Former Wisconsin senator Russ Feingold launches bid to regain seat
Former Senator Russ Feingold at the Commonwealth Club (JD Lasica/Flickr)

Russ Feingold, the only US senator who voted against the 2001 Patriot Act, has announced he will launch a campaign to regain his seat in 2016.


Feingold, a Wisconsin Democrat, lost a re-election bid in 2010 to Ron Johnson, a Tea Party Republican. Feingold had served three terms.

In a video released on Thursday and first obtained by the Huffington Post , Feingold says that “billionaires and big corporations are calling the shots” and “we need to get started fixing all this”.

“Let’s fight together for change,” Feingold says. “That means helping to bring back to the US Senate strong independence, bipartisanship and honesty.”

Feingold went against the rest of the Senate to oppose the 2001 USA Patriot Act , which passed in the immediate aftermath of the 9/11 attacks and opened the way for an unprecedented proliferation of secret domestic government surveillance programs. A key provision of the law, Section 215, which has been used to justify the government’s dragnet collection of the phone records of US citizens, expires next month, lacking a deal meanwhile to preserve it .

In a 2001 speech on the floor of the Senate to oppose the Patriot Act, Feingold said it would lead to abuse of the constitution and mistreatment of “Arab Americans, Muslim Americans, South Asians or others in this country”.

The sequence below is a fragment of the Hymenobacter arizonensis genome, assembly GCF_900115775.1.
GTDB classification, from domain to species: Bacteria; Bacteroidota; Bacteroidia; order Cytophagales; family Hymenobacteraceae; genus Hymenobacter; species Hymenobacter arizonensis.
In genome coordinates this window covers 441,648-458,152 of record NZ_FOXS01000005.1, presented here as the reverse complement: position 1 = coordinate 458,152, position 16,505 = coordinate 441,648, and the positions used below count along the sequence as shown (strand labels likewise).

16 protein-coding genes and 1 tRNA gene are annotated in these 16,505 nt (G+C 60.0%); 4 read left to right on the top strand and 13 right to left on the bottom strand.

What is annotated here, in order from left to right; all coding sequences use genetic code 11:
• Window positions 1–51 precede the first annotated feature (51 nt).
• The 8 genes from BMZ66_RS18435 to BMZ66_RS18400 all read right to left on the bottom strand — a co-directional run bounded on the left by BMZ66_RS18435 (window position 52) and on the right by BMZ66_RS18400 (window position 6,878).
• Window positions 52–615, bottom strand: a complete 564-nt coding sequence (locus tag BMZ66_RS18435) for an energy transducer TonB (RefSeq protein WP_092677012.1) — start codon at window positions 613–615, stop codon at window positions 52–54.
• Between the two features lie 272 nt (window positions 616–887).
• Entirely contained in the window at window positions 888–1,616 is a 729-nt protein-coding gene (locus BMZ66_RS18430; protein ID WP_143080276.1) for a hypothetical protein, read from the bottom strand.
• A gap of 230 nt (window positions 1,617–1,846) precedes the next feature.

“The first caution was that we must continue to respect our constitution and protect our civil liberties in the wake of the attacks,” Feingold said at the time.

“I recognize that this is a different world with different technologies, different issues and different threats. Yet we must examine every item that is proposed in response to these events to be sure we are not rewarding these terrorists and weakening ourselves by giving up the cherished freedoms that they seek to destroy.”

A year later, in October 2002, Feingold returned to the Senate floor to oppose the George W Bush administration’s Iraq war plan. Feingold was one of 23 senators to vote against an authorization of the use of military force in Iraq.

“Both in terms of the justifications for an invasion and in terms of the mission and the plan for the invasion, the administration’s arguments just don’t add up,” Feingold said .

“They don’t add up to a coherent basis for a new major war in the middle of our current challenging fight against the terrorism of al-Qaida and related organizations. Therefore, I cannot support the resolution for the use of force before us.”

Feingold appears on course for a rematch against Johnson, a businessman who spent at least $4m of his own money on the 2010 race, which he won by five points.

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